Nord's original Stage launched in 2005 and became a hit with live performers and studio bods with its great sounding organ, piano, electric piano and synth sections, coupled with versatile effects and controller functions, in a portable and easy to use package.
We loved the review model so much that our reviewer bought one!
"Nord listens to its customers and continually seeks to improve features, sounds and software."
Thankfully, the Stage 2 doesn't stray from the original Stage's concept. The form factor and weight of all three models remains unchanged, though there has been some renaming - the Stage 88 is now the Stage 2 HA88 (HA stands for hammer action) the 76 is the HA76 and the Compact is the SW73 (semi-weighted).
Perhaps this has been done so that the weighted 73 keybed (recently introduced on the Electro 3 HP) can at some point be offered as an option.
The hammer action versions have also been tweaked and now feel much like the Nord Piano, which is a good thing. The downward key travel is fairly shallow and there is no sluggishness.
The two weighted actions work well even for organ and clav playing, though the SW73 is the best option if clavs, organs and synths are more your bag, though it's still very playable for piano/EP.
The next Stage
The Stage 2's interface is intuitive and one of the best around, with little reliance on the screen except for tweaking extra system parameters, but for most sound tweaking you needn't ever really look it.
Having said that, we still wish the original stored patch parameter values would pop up when changing parameters. Regardless, so many keyboards we review are held back by unintuitive interfaces that get in the way of your creative flow. This is not the case here.
Essentially, there was little to criticise with the original Stage/EX models though the biggest downside was the lack of user sample upload ability and Nord Sample Library access (as on the Electro 3).
This has now been addressed and the Stage 2 can load user samples (beats, chords or any WAV files you like using the Nord Sample Editor) plus instruments from Nord's ever-growing sample library, extending its sonic palette infinitely.
Simply load the Nord Sample Editor (Mac or PC), select any WAV files you wish, add them to the editor and create an instrument. Then load the instrument into the Stage 2 via USB or grab ready-made samples from the online Nord Sample Library. These samples can then be loaded into the synth and layered with the organ, piano or other synth sounds with little menu diving.
This feature alone is reason enough to upgrade from the old Stage and ensures that the Stage 2 will still be sonically relevant years down the line. We're also confident that no other keyboard available has this much sonic power but is also this easy to use.
The Stage 2 Piano Section
The Stage 2 has much more memory than the old Stage/EX so it's possible to load in larger piano/EP samples and more of them, plus many of the samples now include a long release option and string resonance features, which add much to the authenticity of the piano samples, especially when using the new Nord triple pedal (optional).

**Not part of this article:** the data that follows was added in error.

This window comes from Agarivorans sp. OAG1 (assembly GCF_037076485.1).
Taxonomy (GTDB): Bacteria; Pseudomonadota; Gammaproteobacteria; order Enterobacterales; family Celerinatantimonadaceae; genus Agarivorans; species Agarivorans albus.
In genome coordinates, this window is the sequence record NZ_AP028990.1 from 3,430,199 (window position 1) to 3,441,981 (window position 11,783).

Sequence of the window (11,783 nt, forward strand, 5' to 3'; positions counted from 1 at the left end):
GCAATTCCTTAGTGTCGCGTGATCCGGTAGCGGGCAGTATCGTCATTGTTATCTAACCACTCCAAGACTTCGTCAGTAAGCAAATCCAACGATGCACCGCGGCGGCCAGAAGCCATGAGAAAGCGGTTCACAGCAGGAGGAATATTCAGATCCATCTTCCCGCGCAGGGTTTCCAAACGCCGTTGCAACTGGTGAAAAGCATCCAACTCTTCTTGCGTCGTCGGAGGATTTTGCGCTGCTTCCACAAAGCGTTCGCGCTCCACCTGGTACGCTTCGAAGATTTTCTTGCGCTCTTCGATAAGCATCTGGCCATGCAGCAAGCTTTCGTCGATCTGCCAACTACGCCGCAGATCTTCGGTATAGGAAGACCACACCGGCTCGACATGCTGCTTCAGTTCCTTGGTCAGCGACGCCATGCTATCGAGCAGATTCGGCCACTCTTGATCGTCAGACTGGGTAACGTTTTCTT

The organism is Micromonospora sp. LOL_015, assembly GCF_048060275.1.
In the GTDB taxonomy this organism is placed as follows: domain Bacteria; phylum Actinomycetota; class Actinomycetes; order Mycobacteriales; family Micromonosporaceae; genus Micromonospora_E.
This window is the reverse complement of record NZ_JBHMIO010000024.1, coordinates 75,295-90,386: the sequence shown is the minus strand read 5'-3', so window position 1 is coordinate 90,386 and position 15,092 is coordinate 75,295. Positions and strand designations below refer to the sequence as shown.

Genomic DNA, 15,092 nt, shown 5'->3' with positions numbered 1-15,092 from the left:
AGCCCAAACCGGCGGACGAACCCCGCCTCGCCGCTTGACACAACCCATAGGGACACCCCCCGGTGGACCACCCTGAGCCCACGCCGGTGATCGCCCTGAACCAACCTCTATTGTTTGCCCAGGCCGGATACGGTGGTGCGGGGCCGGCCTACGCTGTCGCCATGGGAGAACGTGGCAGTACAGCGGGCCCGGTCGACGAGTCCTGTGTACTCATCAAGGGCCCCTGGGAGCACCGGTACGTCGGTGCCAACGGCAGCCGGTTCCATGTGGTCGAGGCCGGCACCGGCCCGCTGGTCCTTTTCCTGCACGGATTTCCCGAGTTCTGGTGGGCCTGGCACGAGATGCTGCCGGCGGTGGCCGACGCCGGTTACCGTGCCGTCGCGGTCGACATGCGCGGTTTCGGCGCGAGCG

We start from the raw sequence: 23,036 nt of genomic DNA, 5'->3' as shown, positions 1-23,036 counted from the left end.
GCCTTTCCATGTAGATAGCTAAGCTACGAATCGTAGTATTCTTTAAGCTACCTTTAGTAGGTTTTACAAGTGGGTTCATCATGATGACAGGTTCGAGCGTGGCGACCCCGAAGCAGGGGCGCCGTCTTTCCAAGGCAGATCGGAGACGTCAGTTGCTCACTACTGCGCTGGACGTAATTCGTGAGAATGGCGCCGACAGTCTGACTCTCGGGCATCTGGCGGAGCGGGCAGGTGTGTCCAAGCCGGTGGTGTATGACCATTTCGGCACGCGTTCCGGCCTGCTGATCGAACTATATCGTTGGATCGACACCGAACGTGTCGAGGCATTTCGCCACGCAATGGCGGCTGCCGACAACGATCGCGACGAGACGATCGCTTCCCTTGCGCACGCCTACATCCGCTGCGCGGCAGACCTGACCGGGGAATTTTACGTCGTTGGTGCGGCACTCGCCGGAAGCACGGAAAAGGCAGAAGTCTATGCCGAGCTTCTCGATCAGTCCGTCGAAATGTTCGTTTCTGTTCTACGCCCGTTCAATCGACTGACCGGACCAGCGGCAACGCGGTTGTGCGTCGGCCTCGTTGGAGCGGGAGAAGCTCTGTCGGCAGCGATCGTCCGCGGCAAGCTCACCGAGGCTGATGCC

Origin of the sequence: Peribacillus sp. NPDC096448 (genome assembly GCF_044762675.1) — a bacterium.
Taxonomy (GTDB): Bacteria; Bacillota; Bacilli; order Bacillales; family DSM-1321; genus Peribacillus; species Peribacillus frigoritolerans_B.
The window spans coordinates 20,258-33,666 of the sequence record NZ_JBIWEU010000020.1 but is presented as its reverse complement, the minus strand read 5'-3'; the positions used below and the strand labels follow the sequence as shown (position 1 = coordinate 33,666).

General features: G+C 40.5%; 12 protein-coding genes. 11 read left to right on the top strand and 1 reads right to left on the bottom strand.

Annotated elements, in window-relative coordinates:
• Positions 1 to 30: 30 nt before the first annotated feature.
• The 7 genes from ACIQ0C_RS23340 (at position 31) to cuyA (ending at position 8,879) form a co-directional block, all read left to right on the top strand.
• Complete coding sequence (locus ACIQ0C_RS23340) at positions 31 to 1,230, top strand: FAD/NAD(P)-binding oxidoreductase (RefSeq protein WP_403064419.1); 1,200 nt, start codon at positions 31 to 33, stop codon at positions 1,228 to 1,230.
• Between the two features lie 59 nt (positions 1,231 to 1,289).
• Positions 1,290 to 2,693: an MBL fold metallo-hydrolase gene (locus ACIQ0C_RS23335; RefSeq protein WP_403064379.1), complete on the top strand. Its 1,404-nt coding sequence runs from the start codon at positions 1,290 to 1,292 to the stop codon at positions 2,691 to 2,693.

Press the soft pedal and the samples play more quietly, stamp on the sustain and cabinet resonance can be heard, plus harmonics come through too (sympathetic resonance) if you hold down the keys without striking them and then play a note, much as on a real piano.
Coupled with the large range of new acoustic piano samples available from the Nord website, this is one of the best sounding piano engines available.
Finally, the new 'slot detune' feature allows you to have two pianos, EPs, clavs or harpsichords (one on Slot A and one on B) and you can subtly detune them to add chorusing or phasing.
There are many other key improvements in the Stage 2. The organ has been upgraded and now uses the latest version of Nord's tonewheel modelling technology. It sounds much more B3-like (as the C2), with better vibrato, chorus and percussion, while the rotary and drive emulation is also much improved.
The EP samples, Clavinets, Harpsichords, Wurly and CP80 are still superb and some of the best we've ever played and there are many variations on these available free online to cater for most tastes and styles and plenty of memory to have several onboard at once.
While the Kronos, which we reviewed recently, undoubtedly sounds great for pianos, EPs and as a synth, there is still a level of realism and musicality with Nord's samples that is unique.
We're also digging the new synth section - it's easier to use than the old one and it's now based on the Nord Wave. It has the typical rich yet cutting Nord synth sound and we're pleased it now has a dedicated LFO, envelope controls and a simple but useful arpeggiator that all syncs to MIDI clock.
There's also a new multi-mode filter, plus wavetables and a powerful FM synth. The only thing missing here is the old Stage's dedicated synth EQ but as the synth sounds so much better than the old one, it's not a big deal.
The effects section remains largely unchanged, though now there are Jazz chorus and Fender Twin amp emulations (that sound much better than the old amp simulations) plus there's a new Univibe effect. Also, the delay effect can now be synced to the new master MIDI clock function, as can all the other effects.
The MIDI spec has been pimped too (particularly with the latest 1.30 update) so the Stage 2 will communicate well with most MIDI equipment and computers. Again, it's clear that Nord listens to its customers and continually seeks to improve features, sounds and software.
By now you've probably guessed that we rate the Stage 2 pretty highly. For experienced keyboardists it just feels good to play, it's portable and versatile and strikes the right balance of features and great sounds.
As a one-stop piano, electric piano, organ, synth and sample playback instrument, the Nord Stage 2 is hard to beat.